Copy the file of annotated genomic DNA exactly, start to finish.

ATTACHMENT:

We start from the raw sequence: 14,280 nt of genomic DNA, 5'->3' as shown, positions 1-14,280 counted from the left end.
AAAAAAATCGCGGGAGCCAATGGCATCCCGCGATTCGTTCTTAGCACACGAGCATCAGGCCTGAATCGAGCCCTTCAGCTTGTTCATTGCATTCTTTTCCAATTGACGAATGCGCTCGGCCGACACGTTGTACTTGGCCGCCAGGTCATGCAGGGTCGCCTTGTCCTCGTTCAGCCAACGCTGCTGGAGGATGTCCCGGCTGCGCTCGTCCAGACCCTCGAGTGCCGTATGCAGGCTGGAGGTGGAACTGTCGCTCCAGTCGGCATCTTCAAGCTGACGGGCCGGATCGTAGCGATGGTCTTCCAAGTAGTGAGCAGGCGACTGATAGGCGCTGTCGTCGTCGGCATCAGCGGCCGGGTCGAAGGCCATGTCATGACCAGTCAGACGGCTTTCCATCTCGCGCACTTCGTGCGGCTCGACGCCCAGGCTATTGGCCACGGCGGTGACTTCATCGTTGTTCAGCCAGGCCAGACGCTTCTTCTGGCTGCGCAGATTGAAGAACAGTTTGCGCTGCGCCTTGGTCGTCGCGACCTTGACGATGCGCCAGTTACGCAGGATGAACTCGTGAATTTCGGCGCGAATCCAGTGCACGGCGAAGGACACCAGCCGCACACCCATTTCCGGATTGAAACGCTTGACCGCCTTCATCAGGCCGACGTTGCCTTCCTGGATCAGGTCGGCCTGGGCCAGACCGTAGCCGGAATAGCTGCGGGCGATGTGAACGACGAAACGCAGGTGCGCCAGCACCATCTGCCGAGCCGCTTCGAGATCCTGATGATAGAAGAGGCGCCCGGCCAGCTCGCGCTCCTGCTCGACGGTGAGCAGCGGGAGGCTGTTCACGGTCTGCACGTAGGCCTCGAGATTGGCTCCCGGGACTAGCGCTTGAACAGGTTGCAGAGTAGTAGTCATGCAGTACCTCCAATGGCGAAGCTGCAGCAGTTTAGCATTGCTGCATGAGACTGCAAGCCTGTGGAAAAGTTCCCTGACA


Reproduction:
We start from the raw sequence: 14,280 nt of genomic DNA, 5'->3' as shown, positions 1-14,280 counted from the left end.
AAAAAAATCGCGGGAGCCAATGGCATCCCGCGATTCGTTCTTAGCACACGAGCATCAGGCCTGAATCGAGCCCTTCAGCTTGTTCATTGCATTCTTTTCCAATTGACGAATGCGCTCGGCCGACACGTTGTACTTGGCCGCCAGGTCATGCAGGGTCGCCTTGTCCTCGTTCAGCCAACGCTGCTGGAGGATGTCCCGGCTGCGCTCGTCCAGACCCTCGAGTGCCGTATGCAGGCTGGAGGTGGAACTGTCGCTCCAGTCGGCATCTTCAAGCTGACGGGCCGGATCGTAGCGATGGTCTTCCAAGTAGTGAGCAGGCGACTGATAGGCGCTGTCGTCGTCGGCATCAGCGGCCGGGTCGAAGGCCATGTCATGACCAGTCAGACGGCTTTCCATCTCGCGCACTTCGTGCGGCTCGACGCCCAGGCTATTGGCCACGGCGGTGACTTCATCGTTGTTCAGCCAGGCCAGACGCTTCTTCTGGCTGCGCAGATTGAAGAACAGTTTGCGCTGCGCCTTGGTCGTCGCGACCTTGACGATGCGCCAGTTACGCAGGATGAACTCGTGAATTTCGGCGCGAATCCAGTGCACGGCGAAGGACACCAGCCGCACACCCATTTCCGGATTGAAACGCTTGACCGCCTTCATCAGGCCGACGTTGCCTTCCTGGATCAGGTCGGCCTGGGCCAGACCGTAGCCGGAATAGCTGCGGGCGATGTGAACGACGAAACGCAGGTGCGCCAGCACCATCTGCCGAGCCGCTTCGAGATCCTGATGATAGAAGAGGCGCCCGGCCAGCTCGCGCTCCTGCTCGACGGTGAGCAGCGGGAGGCTGTTCACGGTCTGCACGTAGGCCTCGAGATTGGCTCCCGGGACTAGCGCTTGAACAGGTTGCAGAGTAGTAGTCATGCAGTACCTCCAATGGCGAAGCTGCAGCAGTTTAGCATTGCTGCATGAGACTGCAAGCCTGTGGAAAAGTTCCCTGACA